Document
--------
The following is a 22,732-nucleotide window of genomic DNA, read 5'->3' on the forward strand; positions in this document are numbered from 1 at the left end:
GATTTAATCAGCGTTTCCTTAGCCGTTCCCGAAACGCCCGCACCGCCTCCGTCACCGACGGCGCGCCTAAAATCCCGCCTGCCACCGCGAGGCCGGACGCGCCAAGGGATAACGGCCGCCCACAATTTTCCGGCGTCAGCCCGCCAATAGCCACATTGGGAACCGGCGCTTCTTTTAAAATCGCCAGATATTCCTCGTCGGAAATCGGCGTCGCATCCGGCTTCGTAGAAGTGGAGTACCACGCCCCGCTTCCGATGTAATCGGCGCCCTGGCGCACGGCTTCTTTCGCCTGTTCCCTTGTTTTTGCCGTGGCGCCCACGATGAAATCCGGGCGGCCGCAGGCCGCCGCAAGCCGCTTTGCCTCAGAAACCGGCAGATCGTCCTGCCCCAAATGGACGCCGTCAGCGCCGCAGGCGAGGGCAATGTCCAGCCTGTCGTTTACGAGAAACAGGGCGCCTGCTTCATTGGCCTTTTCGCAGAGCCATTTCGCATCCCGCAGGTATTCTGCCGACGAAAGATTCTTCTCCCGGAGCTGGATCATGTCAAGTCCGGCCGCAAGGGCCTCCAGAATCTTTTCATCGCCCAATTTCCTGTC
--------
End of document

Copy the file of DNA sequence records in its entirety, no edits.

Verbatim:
The following is a 22,732-nucleotide window of genomic DNA, read 5'->3' on the forward strand; positions in this document are numbered from 1 at the left end:
GATTTAATCAGCGTTTCCTTAGCCGTTCCCGAAACGCCCGCACCGCCTCCGTCACCGACGGCGCGCCTAAAATCCCGCCTGCCACCGCGAGGCCGGACGCGCCAAGGGATAACGGCCGCCCACAATTTTCCGGCGTCAGCCCGCCAATAGCCACATTGGGAACCGGCGCTTCTTTTAAAATCGCCAGATATTCCTCGTCGGAAATCGGCGTCGCATCCGGCTTCGTAGAAGTGGAGTACCACGCCCCGCTTCCGATGTAATCGGCGCCCTGGCGCACGGCTTCTTTCGCCTGTTCCCTTGTTTTTGCCGTGGCGCCCACGATGAAATCCGGGCGGCCGCAGGCCGCCGCAAGCCGCTTTGCCTCAGAAACCGGCAGATCGTCCTGCCCCAAATGGACGCCGTCAGCGCCGCAGGCGAGGGCAATGTCCAGCCTGTCGTTTACGAGAAACAGGGCGCCTGCTTCATTGGCCTTTTCGCAGAGCCATTTCGCATCCCGCAGGTATTCTGCCGACGAAAGATTCTTCTCCCGGAGCTGGATCATGTCAAGTCCGGCCGCAAGGGCCTCCAGAATCTTTTCATCGCCCAATTTCCTGTC